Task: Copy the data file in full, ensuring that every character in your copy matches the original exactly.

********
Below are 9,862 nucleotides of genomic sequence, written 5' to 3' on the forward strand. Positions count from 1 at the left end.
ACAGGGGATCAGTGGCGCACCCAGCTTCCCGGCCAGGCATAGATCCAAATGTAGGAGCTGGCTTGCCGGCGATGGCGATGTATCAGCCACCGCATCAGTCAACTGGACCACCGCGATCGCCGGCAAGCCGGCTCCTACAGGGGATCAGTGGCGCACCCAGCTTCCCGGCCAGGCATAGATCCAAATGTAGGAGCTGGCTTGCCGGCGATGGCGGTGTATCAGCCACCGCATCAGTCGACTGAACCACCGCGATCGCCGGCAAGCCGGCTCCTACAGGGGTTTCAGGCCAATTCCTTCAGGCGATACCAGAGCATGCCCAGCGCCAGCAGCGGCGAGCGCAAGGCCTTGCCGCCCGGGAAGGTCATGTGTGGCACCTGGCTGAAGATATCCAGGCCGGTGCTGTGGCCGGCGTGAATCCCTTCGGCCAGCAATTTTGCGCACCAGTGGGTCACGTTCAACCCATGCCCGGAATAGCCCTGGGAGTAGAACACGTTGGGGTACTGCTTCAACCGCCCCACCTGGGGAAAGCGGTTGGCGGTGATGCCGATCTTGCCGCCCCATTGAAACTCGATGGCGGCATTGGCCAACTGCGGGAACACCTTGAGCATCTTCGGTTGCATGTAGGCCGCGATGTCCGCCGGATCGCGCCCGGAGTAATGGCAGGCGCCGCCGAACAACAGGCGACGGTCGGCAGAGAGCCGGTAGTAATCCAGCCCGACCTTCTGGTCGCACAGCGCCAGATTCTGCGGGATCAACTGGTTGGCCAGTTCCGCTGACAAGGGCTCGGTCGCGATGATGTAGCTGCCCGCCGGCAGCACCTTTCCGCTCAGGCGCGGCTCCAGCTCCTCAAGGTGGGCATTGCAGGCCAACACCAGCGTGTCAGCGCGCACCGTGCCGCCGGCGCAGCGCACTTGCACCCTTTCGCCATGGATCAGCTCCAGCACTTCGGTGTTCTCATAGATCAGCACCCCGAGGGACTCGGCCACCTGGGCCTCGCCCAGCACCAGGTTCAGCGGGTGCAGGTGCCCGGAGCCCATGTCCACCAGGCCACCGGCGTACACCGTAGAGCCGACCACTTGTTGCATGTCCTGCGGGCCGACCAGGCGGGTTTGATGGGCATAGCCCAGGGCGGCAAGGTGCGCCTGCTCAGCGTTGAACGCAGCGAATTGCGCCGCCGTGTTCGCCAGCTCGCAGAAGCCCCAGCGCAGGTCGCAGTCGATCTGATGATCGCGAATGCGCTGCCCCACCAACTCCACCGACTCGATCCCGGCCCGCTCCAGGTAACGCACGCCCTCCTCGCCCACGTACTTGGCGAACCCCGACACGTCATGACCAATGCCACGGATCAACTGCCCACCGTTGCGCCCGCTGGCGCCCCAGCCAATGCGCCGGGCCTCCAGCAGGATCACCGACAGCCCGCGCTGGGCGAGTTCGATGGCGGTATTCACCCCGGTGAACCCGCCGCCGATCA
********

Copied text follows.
Below are 9,862 nucleotides of genomic sequence, written 5' to 3' on the forward strand. Positions count from 1 at the left end.
ACAGGGGATCAGTGGCGCACCCAGCTTCCCGGCCAGGCATAGATCCAAATGTAGGAGCTGGCTTGCCGGCGATGGCGATGTATCAGCCACCGCATCAGTCAACTGGACCACCGCGATCGCCGGCAAGCCGGCTCCTACAGGGGATCAGTGGCGCACCCAGCTTCCCGGCCAGGCATAGATCCAAATGTAGGAGCTGGCTTGCCGGCGATGGCGGTGTATCAGCCACCGCATCAGTCGACTGAACCACCGCGATCGCCGGCAAGCCGGCTCCTACAGGGGTTTCAGGCCAATTCCTTCAGGCGATACCAGAGCATGCCCAGCGCCAGCAGCGGCGAGCGCAAGGCCTTGCCGCCCGGGAAGGTCATGTGTGGCACCTGGCTGAAGATATCCAGGCCGGTGCTGTGGCCGGCGTGAATCCCTTCGGCCAGCAATTTTGCGCACCAGTGGGTCACGTTCAACCCATGCCCGGAATAGCCCTGGGAGTAGAACACGTTGGGGTACTGCTTCAACCGCCCCACCTGGGGAAAGCGGTTGGCGGTGATGCCGATCTTGCCGCCCCATTGAAACTCGATGGCGGCATTGGCCAACTGCGGGAACACCTTGAGCATCTTCGGTTGCATGTAGGCCGCGATGTCCGCCGGATCGCGCCCGGAGTAATGGCAGGCGCCGCCGAACAACAGGCGACGGTCGGCAGAGAGCCGGTAGTAATCCAGCCCGACCTTCTGGTCGCACAGCGCCAGATTCTGCGGGATCAACTGGTTGGCCAGTTCCGCTGACAAGGGCTCGGTCGCGATGATGTAGCTGCCCGCCGGCAGCACCTTTCCGCTCAGGCGCGGCTCCAGCTCCTCAAGGTGGGCATTGCAGGCCAACACCAGCGTGTCAGCGCGCACCGTGCCGCCGGCGCAGCGCACTTGCACCCTTTCGCCATGGATCAGCTCCAGCACTTCGGTGTTCTCATAGATCAGCACCCCGAGGGACTCGGCCACCTGGGCCTCGCCCAGCACCAGGTTCAGCGGGTGCAGGTGCCCGGAGCCCATGTCCACCAGGCCACCGGCGTACACCGTAGAGCCGACCACTTGTTGCATGTCCTGCGGGCCGACCAGGCGGGTTTGATGGGCATAGCCCAGGGCGGCAAGGTGCGCCTGCTCAGCGTTGAACGCAGCGAATTGCGCCGCCGTGTTCGCCAGCTCGCAGAAGCCCCAGCGCAGGTCGCAGTCGATCTGATGATCGCGAATGCGCTGCCCCACCAACTCCACCGACTCGATCCCGGCCCGCTCCAGGTAACGCACGCCCTCCTCGCCCACGTACTTGGCGAACCCCGACACGTCATGACCAATGCCACGGATCAACTGCCCACCGTTGCGCCCGCTGGCGCCCCAGCCAATGCGCCGGGCCTCCAGCAGGATCACCGACAGCCCGCGCTGGGCGAGTTCGATGGCGGTATTCACCCCGGTGAACCCGCCGCCGATCA